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Dress cute

Posted by David FG on September 20, 2009 at 10:21

In Reply to: Dress cute posted by Smokey Stover on September 19, 2009 at 17:42:

: : : : : : : : : "Paris Hilton was immortalized this week when the new edition of the 'Oxford Book of Quotations' hit shelves, and her contribution wasn't simply 'That's hot.' The book includes her quote: 'Dress cute wherever you go, life is too short to blend in.'"

: : : : : : : : :

: : : : : : : : : Words to live by.

: : : : : : : : That's not perhaps the most common turn of phrase, but the advice is sound and the grammar passable. Just yesterday SWMBO and I watched a program similar to "What Not to Wear," but with two English women teaching some clueless American woman to dress nore stylishly. They didn't actually say "dress cute," but they insisted that she put color and flair into her wardrobe, as life was too short to spend hiding under a drab outfit.
: : : : : : : : SS

: : : : : : : Uh, SWMBO?

: : : : : : She Who Must Be Obeyed.
: : : : : : I'm guessing you were watching "Making Over America" with the hosts of the original British "What Not To Wear" - Trinny Woodall and Susannah Constantine (the American show was a knock-off).

: : : : : I loved the British series but have never watched the American version. Ditto "The Office."

: : : : : Everything is a phrase. I was searching for "she who must be obeyed" in connection with the British mystery series Rumpole of the Bailey. Found the expression has a longer history.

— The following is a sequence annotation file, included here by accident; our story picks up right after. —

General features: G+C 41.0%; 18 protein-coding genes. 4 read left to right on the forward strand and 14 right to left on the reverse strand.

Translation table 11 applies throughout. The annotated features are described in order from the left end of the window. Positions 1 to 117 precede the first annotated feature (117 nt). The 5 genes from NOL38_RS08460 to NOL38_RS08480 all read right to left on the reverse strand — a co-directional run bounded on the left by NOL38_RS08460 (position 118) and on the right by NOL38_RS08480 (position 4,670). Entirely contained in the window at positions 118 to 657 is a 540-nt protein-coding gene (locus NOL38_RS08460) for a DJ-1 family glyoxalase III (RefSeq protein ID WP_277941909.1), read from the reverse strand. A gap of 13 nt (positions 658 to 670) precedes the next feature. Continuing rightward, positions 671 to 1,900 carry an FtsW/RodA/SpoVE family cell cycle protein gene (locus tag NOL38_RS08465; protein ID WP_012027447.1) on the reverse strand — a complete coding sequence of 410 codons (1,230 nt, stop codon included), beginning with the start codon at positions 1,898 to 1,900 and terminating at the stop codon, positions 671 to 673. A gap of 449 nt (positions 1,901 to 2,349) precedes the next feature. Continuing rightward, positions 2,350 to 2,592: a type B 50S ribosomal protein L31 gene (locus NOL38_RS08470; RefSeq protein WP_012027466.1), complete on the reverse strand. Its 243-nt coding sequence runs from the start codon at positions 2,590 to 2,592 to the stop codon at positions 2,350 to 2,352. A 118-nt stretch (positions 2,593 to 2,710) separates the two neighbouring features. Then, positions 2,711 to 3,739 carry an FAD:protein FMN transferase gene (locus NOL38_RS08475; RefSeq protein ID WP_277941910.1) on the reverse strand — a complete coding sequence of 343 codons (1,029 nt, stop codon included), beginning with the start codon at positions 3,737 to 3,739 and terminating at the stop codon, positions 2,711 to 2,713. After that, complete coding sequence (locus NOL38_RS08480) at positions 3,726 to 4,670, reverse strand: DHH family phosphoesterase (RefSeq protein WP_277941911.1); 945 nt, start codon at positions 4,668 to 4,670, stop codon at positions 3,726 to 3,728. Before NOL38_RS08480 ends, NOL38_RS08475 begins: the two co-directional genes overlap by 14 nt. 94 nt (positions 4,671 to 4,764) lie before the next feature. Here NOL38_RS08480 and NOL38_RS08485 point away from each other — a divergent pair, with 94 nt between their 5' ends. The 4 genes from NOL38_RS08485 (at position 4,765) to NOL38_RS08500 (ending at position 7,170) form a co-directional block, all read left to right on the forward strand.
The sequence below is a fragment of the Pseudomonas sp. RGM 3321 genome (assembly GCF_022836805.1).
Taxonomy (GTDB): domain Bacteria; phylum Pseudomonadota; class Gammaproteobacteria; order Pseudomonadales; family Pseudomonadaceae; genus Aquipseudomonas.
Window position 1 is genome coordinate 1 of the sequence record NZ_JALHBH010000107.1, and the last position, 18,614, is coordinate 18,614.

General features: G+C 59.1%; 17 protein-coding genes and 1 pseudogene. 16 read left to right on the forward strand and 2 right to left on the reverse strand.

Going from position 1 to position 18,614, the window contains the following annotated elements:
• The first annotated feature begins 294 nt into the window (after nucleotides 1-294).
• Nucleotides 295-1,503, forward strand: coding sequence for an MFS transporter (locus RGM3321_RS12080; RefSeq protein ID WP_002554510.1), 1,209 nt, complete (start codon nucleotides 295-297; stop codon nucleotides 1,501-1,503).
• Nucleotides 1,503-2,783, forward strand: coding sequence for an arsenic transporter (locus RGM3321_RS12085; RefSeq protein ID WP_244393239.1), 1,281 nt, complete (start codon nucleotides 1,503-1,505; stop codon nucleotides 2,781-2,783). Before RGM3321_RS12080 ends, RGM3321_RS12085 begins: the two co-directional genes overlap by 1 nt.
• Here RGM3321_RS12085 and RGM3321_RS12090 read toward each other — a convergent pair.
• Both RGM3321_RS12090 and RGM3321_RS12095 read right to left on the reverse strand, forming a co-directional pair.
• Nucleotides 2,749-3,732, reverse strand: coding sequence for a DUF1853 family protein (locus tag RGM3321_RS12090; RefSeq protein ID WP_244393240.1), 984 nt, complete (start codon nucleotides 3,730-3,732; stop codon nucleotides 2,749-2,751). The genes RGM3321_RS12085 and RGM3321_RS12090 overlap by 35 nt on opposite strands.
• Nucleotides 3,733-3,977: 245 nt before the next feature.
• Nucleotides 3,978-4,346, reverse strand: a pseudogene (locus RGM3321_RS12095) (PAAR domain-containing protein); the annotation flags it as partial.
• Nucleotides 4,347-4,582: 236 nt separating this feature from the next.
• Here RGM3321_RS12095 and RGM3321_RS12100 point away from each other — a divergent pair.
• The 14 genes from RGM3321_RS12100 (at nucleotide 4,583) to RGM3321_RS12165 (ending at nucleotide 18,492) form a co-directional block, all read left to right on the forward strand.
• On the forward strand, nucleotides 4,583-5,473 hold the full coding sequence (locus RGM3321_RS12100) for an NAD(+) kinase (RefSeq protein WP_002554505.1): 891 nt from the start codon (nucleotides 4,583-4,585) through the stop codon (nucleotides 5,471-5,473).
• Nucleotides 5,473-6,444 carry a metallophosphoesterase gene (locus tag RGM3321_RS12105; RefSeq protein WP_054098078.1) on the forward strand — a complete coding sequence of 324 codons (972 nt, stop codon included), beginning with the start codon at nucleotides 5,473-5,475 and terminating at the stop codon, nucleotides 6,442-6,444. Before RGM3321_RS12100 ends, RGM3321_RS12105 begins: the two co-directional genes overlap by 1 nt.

: : : : RRC is right, SWMBO and I were watching Trinny and Susannah in "Making Over America."

: : : : H. Rider Haggard was a prolific novelist, relating the adventures of Allan Qatermain in numerous novels, including "King Solomon's Mines." and also making a big hit with "She," and at least one other nevel about Ayesha (She).

: : : : Of the eight movies (starting in 1908) based on "She," I saw only the 1965 version with Ursula Andress. Thus I recognized the source for Rumpole's sotto voce references to his wife Hilda as "She Who Must Be Obeyed," when "Rumpole of the Bailey" appeared on TV in 1978. I would guess that many men of Rumpole's generation (and John Mortimer's) would have read H. Rider Haggard's book.

: : : : Haggard was seriously interested in improving agricultural practices in parts of the British Empire, but is remembered for his adventure novels, sometimes credited with having created the "lost world" genre, still going strong on movie and television screens.

: : : : The movies inspired by Haggard's books are intelligently discussed at:

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: : : : SS

: : : At the risk of being accused of pedantry, I think I might register a slight protest over ESC's description of the 'Rumpole' series as 'mysteries'. They are (or rather were) courtroom comedy-dramas, which - as one would expect, given their authorship - very accurately portrayed the English legal system as it was only a few years ago.

: : : Perhaps sadly, there have been many changes in the last 10 or 15 years or so.

: : : DFG

: : I haven't read the series so I am willing to stand corrected. Back to mysteries, there are many categories. Found this site online that lists several.

: Thanks, ESC, for that comprehensive categorization of mysteries. I was pleased to see that the author of the list seems to have read exactly the same mysteries, or at least authors as I have, and a few more to boot. I was especially glad to see Geoffrey Household and Eric Ambler given due appreciation.

: It's true that Rumpole's adventures aren't really mysteries, at least not in the usual sense. But there are elements of the "police procedural" and of the puzzle type, as well as the character-driven type--that is, if my fading memory of this series still serves.
: SS

I should have known better.

Fair enough, in a broader sense, the Rumpole stories can indeed be described as 'mysteries'.